Sunday 7 May 2017

Chez Fothergill

To the agreeable Oxfordshire town of Thame on Friday evening, for a family occasion the next day. We stayed in the Spreadeagle, on the High Street, a hotel famous for having been run in the Twenties by the 'legendary' John Fothergill, who wrote a bestselling book, An Innkeeper's Diary, about the experience. A minor literary and artistic figure who liked to mingle with artists and writers, Fothergill was a friend and correspondent of Evelyn Waugh, who got to know Fothergill's Spreadeagle in his Oxford days. But he owed his fame - or notoriety - largely to the firm line he took with guests he did not consider worthy of his hotel, usually on grounds of bad manners.
 Like many a publican before and since, he took particular exception to visitors who made use of his sanitary facilities without bothering to buy a drink. Such offenders would be unlikely to make the same mistake twice. Fothergill was not really in the great British tradition of hoteliers and restaurateurs who are clearly in the wrong line of work and who take out their unhappiness on their unfortunate clientele. He was undoubtedly a snob, but not a boor; he was trying to ensure that his guests proved worthy of his hospitality and the very fine surroundings that he had created at the Spreadeagle. For those he approved of, he created a most agreeable kind of private club, over which he presided with charm, wit and generosity. At a time when English hotels were dreary places offering bad food and wine in a dismal environment, Fothergill created something more like a pleasant, artistically decorated country house, with good food and wine. He didn't want 'riffraff' (Basil Fawlty's term - 'vulgarians, bounders and coxcombs' Fothergill would have called them) spoiling the atmosphere of his inn.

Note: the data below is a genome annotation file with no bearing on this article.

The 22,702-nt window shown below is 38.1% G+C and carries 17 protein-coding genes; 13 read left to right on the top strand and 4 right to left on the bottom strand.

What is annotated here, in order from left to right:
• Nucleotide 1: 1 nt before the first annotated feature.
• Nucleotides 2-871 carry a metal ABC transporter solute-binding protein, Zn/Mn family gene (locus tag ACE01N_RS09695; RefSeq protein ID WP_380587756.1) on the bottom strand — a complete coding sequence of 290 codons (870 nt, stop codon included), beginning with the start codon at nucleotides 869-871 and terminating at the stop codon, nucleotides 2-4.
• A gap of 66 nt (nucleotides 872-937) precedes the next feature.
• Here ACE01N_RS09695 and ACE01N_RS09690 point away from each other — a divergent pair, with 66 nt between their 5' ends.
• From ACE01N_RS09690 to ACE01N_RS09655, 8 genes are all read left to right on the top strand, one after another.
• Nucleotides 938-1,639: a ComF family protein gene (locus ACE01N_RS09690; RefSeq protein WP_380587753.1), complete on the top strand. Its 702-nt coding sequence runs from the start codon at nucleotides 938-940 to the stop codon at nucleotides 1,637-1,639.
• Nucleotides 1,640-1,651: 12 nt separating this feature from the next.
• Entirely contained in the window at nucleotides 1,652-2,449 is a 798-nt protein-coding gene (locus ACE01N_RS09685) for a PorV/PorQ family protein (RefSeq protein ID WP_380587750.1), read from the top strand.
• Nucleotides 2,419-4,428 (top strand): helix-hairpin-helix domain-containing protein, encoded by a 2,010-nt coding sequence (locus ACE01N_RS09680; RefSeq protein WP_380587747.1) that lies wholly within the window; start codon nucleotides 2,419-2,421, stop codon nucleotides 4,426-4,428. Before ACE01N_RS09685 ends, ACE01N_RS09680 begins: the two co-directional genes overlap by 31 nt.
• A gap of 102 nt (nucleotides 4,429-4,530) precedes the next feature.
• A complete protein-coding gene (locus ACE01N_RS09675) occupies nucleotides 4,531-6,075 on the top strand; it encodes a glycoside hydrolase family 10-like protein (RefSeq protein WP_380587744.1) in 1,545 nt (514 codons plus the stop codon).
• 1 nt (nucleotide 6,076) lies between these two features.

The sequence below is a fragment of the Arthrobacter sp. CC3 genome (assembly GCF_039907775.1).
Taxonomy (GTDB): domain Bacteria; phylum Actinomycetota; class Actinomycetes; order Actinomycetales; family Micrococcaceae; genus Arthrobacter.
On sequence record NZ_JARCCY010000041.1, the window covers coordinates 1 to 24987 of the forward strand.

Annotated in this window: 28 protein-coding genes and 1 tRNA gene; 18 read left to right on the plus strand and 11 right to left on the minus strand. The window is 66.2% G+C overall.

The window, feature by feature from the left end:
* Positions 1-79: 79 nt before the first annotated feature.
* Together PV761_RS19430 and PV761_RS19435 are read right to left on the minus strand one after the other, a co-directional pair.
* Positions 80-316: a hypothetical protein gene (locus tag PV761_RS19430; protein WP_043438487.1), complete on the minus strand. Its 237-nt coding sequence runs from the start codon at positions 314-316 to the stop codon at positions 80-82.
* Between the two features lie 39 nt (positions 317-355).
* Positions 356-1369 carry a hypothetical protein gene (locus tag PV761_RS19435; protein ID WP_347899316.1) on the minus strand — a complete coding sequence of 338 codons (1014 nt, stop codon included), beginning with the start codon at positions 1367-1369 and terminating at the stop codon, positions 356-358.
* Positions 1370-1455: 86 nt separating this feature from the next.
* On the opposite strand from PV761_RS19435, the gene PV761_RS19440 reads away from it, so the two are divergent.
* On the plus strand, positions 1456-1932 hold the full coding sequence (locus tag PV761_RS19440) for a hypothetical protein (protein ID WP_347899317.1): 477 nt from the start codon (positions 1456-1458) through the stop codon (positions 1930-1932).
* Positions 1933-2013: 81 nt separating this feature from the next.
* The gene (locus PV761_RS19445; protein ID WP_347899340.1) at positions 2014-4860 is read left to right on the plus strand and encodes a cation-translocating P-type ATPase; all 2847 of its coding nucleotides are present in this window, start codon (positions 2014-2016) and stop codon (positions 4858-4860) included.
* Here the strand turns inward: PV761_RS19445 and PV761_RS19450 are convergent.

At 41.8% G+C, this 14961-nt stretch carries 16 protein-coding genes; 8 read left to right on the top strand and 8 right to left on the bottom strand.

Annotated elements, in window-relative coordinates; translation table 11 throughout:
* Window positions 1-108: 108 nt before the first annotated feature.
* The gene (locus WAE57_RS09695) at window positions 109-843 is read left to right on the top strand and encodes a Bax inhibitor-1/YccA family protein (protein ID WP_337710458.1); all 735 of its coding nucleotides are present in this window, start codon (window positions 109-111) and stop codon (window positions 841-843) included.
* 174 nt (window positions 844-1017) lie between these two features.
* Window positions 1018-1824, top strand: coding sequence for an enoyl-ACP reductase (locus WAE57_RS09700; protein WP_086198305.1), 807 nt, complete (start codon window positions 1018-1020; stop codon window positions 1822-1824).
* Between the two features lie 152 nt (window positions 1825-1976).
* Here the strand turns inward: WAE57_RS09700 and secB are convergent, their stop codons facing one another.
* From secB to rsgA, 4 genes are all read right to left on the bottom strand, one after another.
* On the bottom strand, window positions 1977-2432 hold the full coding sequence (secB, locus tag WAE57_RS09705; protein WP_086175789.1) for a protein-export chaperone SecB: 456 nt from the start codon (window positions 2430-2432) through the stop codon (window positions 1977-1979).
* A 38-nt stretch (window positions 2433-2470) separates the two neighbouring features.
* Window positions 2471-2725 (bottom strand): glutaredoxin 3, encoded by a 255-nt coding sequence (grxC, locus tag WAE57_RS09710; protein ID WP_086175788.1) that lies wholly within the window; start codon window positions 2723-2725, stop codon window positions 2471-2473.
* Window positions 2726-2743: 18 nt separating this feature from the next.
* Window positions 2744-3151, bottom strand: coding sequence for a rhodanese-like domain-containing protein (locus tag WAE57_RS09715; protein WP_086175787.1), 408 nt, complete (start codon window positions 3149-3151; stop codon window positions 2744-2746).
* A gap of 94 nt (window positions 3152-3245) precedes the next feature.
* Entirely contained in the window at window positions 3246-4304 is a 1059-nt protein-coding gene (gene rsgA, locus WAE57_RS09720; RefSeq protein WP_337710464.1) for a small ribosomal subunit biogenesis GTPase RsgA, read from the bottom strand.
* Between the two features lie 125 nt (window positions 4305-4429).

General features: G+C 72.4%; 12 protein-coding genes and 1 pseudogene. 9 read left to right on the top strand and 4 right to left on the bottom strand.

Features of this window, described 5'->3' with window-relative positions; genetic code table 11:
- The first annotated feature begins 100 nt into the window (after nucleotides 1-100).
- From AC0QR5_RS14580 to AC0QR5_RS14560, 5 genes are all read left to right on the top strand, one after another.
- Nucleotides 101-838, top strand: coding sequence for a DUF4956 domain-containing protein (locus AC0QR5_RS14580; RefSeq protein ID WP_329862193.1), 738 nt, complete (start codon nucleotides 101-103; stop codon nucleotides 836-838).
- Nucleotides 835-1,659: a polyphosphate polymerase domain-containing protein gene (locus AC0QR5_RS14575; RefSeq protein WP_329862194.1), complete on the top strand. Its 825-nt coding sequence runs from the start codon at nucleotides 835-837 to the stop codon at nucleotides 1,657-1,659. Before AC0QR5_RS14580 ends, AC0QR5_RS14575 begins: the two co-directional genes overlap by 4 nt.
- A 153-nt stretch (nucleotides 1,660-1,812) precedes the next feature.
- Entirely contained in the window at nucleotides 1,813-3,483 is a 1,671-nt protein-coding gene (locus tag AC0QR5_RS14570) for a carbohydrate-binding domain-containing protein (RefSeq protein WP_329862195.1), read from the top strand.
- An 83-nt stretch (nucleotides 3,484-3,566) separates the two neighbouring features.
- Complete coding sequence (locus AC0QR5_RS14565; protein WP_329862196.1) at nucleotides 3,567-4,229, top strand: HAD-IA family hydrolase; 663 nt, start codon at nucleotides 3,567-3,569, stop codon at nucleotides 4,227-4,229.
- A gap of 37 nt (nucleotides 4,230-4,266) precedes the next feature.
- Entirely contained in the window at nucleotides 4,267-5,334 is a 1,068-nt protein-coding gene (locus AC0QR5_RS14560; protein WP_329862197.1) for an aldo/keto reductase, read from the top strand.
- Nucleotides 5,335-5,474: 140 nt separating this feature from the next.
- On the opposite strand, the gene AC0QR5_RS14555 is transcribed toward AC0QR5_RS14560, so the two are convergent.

The Spreadeagle gets a mention in Waugh's Brideshead Revisited, when Anthony Blanche takes Charles Ryder to dinner:
'We are going to Thame,' he said. 'There's a delightful hotel there, which luckily doesn't appeal to the Bullingdon [the notorious Oxford drinking club].'
  The Spreadeagle's glory days are long behind it, but it's a pleasant enough hotel. And when I stepped out to take a turn before dinner, I looked up and found the sky alive with swifts - my first of the year! Circling, swooping, chasing and screaming, they were in high spirits and losing no time in getting their short season under way.
 Back home, only a few wary pioneers have so far braved the cold and cloud, but at least they are here and, despite appearances, the summer has begun.

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